Progress on a peace deal between Colombia and the Revolutionary Armed Forces of Colombia (FARC) must speed up, said Colombian President Juan Manuel Santos this week. "The guerrillas have no alternative, [i]f they don't take the peace train now, they will miss it forever," he told Caracol Radio. However, Santos—expected to announce his reelection bid within three months—appeared to back off the November deadline for a deal. “If in November we haven’t finished entirely, we’ll see where we are, and if we have to prolong the talks a couple of months, we’ll extend them,” he said. “Deadlines in these processes are totally counterproductive.”
An August 7 verdict by Venezuela’s Supreme Court struck down a challenge of the country’s April presidential election brought by opposition leader Henrique Capriles. His appeal, based on voting irregularities, was ruled “inadmissible” by the court. The court also fined Capriles $1,698 for challenging the government’s authority and asked the national prosecutor to investigate Capriles for “offending the authority of government institutions.”
AméricaEconomia tackles a disputed issue in Peru: how big is the Andean country’s middle class? The Inter-American Development Bank estimates this group to represent 70 percent of the population, and Peruvian government figures put the number at around 60 percent. However, economist Elmer Cuba, head of Peruvian consulting agency Macroconsult, believes it’s closer to 30 percent. Cuba believes it’s not just about income, but also having health insurance, savings, and a formal job. Gustavo Yamada, dean of economics at the University of the Pacific, says a Peruvian is middle class if he owns a washing machine; only 20 percent of Peruvians have one.
On August 7, an independent commission said that Chile should hold another census in 2015 due to serious flaws with the one held in 2012. The panel said that over 9 percent of the population was not included in the census. The next day, President Sebastián Piñera apologized for the debacle, but noted the government had acted with “total transparency” to investigate the errors.
Entrepreneur and venture-capital investor Juan Pablo Cappello writes a critique of start-up funding in Latin America for The Next Web, noting that investors are losing money by trying to copy Silicon Valley. Instead, Cappello says investors and start-ups should create a unique “TechnoLatino” that caters to the region. He recommends that investors stop funding “clones”—projects that are modeled after successful Silicon Valley-created companies—and focus on truly innovative start-ups. He also advises that entrepreneurs offer smaller amounts of seed funding.
TransCanada Corporation, the company hoping to build the Keystone XL pipeline to the United States, announced plans last week for a new crude oil pipeline that would be the largest in North America. Estimated to cost $12 million, the Energy East pipeline would span 2,734 miles and transport 1.1 million barrels per day of crude oil within Canada. Meanwhile, the Keystone XL pipeline hit another roadblock this week as the State Department undergoes an investigation for a possible conflict of interest involving the contractor hired to conduct an environmental review of the project.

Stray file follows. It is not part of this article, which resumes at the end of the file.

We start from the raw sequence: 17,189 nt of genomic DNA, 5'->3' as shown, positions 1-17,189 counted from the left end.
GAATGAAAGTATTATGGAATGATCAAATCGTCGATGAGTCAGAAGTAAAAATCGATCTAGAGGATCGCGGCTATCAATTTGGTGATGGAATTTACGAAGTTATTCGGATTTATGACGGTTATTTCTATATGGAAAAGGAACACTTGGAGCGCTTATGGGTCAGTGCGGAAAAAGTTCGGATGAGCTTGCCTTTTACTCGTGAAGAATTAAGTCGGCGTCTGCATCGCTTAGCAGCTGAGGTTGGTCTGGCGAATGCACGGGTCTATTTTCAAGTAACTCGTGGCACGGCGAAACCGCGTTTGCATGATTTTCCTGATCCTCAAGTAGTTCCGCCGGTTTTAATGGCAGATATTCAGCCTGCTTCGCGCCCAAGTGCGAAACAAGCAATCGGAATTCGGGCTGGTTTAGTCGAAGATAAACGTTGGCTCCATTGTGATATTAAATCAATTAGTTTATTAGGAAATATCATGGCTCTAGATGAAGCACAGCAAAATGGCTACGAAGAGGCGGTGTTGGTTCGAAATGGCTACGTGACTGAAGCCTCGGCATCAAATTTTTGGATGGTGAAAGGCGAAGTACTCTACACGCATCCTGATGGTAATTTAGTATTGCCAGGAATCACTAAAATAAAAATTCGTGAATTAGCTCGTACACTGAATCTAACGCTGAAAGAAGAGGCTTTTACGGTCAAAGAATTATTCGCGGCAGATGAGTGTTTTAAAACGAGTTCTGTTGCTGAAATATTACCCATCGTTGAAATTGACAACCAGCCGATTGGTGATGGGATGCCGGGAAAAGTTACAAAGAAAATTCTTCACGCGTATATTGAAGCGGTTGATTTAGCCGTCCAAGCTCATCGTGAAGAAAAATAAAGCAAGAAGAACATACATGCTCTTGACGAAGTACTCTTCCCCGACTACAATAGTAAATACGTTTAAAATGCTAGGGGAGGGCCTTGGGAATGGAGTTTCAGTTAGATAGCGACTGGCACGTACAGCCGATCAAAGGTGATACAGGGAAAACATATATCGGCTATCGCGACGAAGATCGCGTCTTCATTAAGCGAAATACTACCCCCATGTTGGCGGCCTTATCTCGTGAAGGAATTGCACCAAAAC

Since the Cuban government implemented migration reform in January, more Cubans are traveling to the United States. The U.S. Interests Section in Havana confirmed this week that the number of non-immigrant visas issued to Cubans jumped 79 percent in the first half of the year. In total, the U.S. government issued 16,767 non-immigrant visas from January through June. On August 1, a new policy went into effect giving five-year, multiple-entry visas to Cubans spending temporary stays in the United States. Previously, these visas were valid for only six months and for a single entry.
Nicaragua wants to beef up security along its maritime borders, looking to purchase four new patrol ships and weapons for the ships, reports El Espectador. Tensions are still running high between Nicaragua and Colombia over a maritime border dispute, even though the International Court of Justice of the Hague sided with Nicaragua in November. On August 6, Nicaragua denied reports that it planned to offer 43,000 square miles to energy companies—including waters in the disputed area.
(H/T Pan American Post)
Engineers have started assembling Panama’s Penonome wind farm, the country’s first alternative energy facility and the largest in Central America, writes GlobalPost. With a $440 million price tag, the farm is slated to start operating next year and will produce between 6 and 7 percent of energy for the entire country. The farm will also help Panama save water and reduce reliance on fossil fuels.